Writing Fantasy for Children

Younger readers have certain expectations and needs from their books, and there is plenty of perceived wisdom about how authors should work within those boundaries. Ahead of the release of her novel The Butterflies of Meadow Hill Manor next week, fantasy author Stefanie Parks shares her tips for writing fantasy for children—as well as the rules she ignored!

For as long as I can remember, I have read, written, and dreamed fantasy. I began writing stories around the age of 8, the target audience being myself, my mother (who was, and still is, my biggest fan) and—occasionally—the family dog. 

As an adult, I eventually decided to dip my toes into the publishing world and was surprised and delighted when The Book Guild agreed to take on one of my stories. In celebration of its release on 28 November, I wanted to share some of my tips for writing fantasy for children.

My top 10 tips

Write what you love

Knowing why you’re writing and why it gives you joy is important. As a child, my approach was simply to write stories that I knew I would enjoy escaping to later on. This still thrills me as an adult, and I continue to write stories that my younger self would love.

Read

An obvious tip and relevant regardless of the age range or genre you’re writing for. I read multiple children’s fantasy books. This helps me learn more about the genre, what I like and love, but also what I dislike and want to avoid. I also read a wide range of horror, crime, historical fiction, and the odd bestseller. I try to read as widely as possible to broaden my experience and deepen my imagination.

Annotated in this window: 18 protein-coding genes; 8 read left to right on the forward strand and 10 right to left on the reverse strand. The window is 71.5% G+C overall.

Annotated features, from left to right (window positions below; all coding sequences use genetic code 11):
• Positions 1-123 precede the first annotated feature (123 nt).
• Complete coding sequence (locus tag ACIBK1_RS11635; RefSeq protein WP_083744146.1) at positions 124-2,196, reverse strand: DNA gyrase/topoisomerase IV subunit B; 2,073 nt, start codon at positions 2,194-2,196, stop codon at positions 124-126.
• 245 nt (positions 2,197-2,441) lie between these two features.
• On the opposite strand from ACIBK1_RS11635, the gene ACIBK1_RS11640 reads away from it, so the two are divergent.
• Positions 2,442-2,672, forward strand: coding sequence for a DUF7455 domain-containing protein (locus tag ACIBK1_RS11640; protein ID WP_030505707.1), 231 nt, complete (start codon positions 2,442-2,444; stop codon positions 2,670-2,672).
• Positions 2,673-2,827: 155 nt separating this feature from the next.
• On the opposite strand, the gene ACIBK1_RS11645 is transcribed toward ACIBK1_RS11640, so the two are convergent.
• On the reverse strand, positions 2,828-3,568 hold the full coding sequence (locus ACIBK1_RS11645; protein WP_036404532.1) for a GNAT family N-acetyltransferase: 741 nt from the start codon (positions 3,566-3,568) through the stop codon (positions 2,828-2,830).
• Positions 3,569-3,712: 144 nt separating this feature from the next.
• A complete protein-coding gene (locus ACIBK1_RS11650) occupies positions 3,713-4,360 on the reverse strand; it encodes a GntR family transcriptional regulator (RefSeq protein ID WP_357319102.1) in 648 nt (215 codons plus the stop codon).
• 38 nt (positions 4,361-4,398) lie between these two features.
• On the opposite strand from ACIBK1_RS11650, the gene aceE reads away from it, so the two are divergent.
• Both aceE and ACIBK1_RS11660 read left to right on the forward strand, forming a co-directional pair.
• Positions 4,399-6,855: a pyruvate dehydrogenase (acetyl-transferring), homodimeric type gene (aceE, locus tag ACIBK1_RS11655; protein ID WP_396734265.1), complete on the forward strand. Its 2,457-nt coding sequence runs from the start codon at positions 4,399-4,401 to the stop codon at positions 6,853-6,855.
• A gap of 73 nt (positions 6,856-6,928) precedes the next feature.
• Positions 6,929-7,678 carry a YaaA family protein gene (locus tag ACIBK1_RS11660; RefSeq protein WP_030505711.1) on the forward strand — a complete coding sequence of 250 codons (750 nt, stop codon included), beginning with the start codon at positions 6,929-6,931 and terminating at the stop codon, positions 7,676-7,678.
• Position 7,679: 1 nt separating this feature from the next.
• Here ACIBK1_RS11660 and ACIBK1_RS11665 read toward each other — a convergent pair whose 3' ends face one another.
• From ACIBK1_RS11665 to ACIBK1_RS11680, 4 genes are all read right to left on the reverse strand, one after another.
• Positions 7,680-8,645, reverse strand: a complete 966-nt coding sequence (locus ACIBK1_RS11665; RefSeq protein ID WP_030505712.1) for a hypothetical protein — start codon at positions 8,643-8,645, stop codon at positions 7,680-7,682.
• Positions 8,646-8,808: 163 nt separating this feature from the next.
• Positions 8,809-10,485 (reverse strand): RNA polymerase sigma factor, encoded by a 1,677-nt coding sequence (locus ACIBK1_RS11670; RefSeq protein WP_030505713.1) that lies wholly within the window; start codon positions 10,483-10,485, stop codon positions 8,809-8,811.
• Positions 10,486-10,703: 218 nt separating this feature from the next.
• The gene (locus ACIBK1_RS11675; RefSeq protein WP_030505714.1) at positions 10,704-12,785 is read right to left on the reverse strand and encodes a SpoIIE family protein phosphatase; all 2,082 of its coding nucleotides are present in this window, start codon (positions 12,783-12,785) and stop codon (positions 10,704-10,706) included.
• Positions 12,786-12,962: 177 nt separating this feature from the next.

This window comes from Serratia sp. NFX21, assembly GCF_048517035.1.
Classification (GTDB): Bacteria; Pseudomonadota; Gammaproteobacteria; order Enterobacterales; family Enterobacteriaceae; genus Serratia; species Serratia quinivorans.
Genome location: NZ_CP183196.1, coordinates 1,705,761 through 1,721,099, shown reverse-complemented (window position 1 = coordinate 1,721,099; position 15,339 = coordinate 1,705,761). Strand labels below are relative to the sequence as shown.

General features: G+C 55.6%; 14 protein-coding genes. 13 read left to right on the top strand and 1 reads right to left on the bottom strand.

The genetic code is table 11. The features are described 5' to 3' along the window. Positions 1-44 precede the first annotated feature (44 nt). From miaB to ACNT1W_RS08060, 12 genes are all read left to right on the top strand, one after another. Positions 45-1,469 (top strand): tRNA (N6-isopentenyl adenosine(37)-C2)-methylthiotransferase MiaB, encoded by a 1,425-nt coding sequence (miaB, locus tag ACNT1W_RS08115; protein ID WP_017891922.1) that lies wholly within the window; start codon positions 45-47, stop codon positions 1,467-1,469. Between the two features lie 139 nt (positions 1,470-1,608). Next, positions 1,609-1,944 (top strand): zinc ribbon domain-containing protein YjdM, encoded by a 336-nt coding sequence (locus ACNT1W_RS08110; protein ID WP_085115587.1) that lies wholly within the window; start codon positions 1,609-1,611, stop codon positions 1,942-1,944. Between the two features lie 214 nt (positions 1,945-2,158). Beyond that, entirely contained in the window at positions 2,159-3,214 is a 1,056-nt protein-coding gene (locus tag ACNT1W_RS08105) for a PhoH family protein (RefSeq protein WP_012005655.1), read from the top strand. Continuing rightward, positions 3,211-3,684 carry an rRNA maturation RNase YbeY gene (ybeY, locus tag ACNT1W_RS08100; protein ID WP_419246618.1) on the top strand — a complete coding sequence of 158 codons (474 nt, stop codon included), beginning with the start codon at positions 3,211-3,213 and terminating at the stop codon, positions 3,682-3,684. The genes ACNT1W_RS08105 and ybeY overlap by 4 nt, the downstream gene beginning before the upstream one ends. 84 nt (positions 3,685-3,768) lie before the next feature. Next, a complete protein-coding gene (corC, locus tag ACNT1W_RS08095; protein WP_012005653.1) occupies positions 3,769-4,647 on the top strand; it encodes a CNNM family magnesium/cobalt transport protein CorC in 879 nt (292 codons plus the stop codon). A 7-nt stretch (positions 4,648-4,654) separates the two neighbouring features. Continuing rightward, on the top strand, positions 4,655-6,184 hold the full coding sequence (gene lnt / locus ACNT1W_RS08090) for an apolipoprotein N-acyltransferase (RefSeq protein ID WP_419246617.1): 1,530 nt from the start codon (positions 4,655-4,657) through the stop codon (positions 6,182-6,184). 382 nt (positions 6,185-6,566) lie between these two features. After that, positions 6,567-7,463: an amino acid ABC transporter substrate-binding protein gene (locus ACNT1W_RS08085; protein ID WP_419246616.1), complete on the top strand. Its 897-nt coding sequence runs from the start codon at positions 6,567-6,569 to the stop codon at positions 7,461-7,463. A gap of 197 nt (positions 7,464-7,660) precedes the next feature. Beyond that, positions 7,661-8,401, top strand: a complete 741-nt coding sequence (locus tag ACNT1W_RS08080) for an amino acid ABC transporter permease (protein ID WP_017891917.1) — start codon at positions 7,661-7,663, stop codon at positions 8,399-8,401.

Write understandable storylines

Whilst children’s stories can and should embrace a whole spectrum of emotions and themes, it’s important to write storylines that are accessible and understandable. If they become too complex or unnecessarily intricate, then younger readers may switch off. I worked as a primary school teacher for many years and the books that were requested over and again were the ones that were easily understood. 

Introduce an element of magic